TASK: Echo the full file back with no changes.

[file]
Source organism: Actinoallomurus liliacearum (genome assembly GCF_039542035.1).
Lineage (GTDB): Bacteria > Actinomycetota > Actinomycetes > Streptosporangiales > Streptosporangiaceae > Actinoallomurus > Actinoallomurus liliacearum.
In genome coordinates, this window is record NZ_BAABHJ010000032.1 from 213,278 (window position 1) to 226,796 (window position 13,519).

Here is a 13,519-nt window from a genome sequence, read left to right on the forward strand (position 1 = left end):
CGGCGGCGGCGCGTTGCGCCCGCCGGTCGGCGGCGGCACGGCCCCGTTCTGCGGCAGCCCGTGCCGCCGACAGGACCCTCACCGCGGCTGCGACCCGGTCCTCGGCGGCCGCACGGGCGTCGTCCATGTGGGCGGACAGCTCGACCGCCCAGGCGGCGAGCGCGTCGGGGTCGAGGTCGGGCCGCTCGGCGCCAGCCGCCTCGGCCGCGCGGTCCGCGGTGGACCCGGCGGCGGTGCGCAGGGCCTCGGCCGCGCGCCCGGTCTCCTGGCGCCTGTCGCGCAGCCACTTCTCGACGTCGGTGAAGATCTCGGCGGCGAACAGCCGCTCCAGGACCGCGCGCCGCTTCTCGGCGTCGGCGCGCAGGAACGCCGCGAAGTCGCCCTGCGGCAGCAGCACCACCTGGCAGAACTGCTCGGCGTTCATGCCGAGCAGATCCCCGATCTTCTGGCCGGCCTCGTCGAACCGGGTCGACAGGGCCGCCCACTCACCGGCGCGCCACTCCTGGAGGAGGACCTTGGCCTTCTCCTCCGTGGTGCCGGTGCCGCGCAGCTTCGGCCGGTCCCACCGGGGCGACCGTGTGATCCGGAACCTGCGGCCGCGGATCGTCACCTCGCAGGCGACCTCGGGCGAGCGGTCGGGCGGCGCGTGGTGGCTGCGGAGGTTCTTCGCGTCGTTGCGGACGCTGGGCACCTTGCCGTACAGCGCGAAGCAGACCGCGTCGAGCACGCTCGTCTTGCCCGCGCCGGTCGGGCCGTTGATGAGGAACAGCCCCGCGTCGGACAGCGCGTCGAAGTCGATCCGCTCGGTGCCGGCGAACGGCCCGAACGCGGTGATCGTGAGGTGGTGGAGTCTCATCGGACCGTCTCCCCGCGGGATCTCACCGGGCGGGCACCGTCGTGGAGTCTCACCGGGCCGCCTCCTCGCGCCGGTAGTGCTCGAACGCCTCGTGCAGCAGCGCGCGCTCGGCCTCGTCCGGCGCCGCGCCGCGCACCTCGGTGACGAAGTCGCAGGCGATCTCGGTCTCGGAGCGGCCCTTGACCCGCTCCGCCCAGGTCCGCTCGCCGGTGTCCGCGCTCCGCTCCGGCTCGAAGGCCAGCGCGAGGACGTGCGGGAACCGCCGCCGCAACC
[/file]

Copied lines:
Source organism: Actinoallomurus liliacearum (genome assembly GCF_039542035.1).
Lineage (GTDB): Bacteria > Actinomycetota > Actinomycetes > Streptosporangiales > Streptosporangiaceae > Actinoallomurus > Actinoallomurus liliacearum.
In genome coordinates, this window is record NZ_BAABHJ010000032.1 from 213,278 (window position 1) to 226,796 (window position 13,519).

Here is a 13,519-nt window from a genome sequence, read left to right on the forward strand (position 1 = left end):
CGGCGGCGGCGCGTTGCGCCCGCCGGTCGGCGGCGGCACGGCCCCGTTCTGCGGCAGCCCGTGCCGCCGACAGGACCCTCACCGCGGCTGCGACCCGGTCCTCGGCGGCCGCACGGGCGTCGTCCATGTGGGCGGACAGCTCGACCGCCCAGGCGGCGAGCGCGTCGGGGTCGAGGTCGGGCCGCTCGGCGCCAGCCGCCTCGGCCGCGCGGTCCGCGGTGGACCCGGCGGCGGTGCGCAGGGCCTCGGCCGCGCGCCCGGTCTCCTGGCGCCTGTCGCGCAGCCACTTCTCGACGTCGGTGAAGATCTCGGCGGCGAACAGCCGCTCCAGGACCGCGCGCCGCTTCTCGGCGTCGGCGCGCAGGAACGCCGCGAAGTCGCCCTGCGGCAGCAGCACCACCTGGCAGAACTGCTCGGCGTTCATGCCGAGCAGATCCCCGATCTTCTGGCCGGCCTCGTCGAACCGGGTCGACAGGGCCGCCCACTCACCGGCGCGCCACTCCTGGAGGAGGACCTTGGCCTTCTCCTCCGTGGTGCCGGTGCCGCGCAGCTTCGGCCGGTCCCACCGGGGCGACCGTGTGATCCGGAACCTGCGGCCGCGGATCGTCACCTCGCAGGCGACCTCGGGCGAGCGGTCGGGCGGCGCGTGGTGGCTGCGGAGGTTCTTCGCGTCGTTGCGGACGCTGGGCACCTTGCCGTACAGCGCGAAGCAGACCGCGTCGAGCACGCTCGTCTTGCCCGCGCCGGTCGGGCCGTTGATGAGGAACAGCCCCGCGTCGGACAGCGCGTCGAAGTCGATCCGCTCGGTGCCGGCGAACGGCCCGAACGCGGTGATCGTGAGGTGGTGGAGTCTCATCGGACCGTCTCCCCGCGGGATCTCACCGGGCGGGCACCGTCGTGGAGTCTCACCGGGCCGCCTCCTCGCGCCGGTAGTGCTCGAACGCCTCGTGCAGCAGCGCGCGCTCGGCCTCGTCCGGCGCCGCGCCGCGCACCTCGGTGACGAAGTCGCAGGCGATCTCGGTCTCGGAGCGGCCCTTGACCCGCTCCGCCCAGGTCCGCTCGCCGGTGTCCGCGCTCCGCTCCGGCTCGAAGGCCAGCGCGAGGACGTGCGGGAACCGCCGCCGCAACC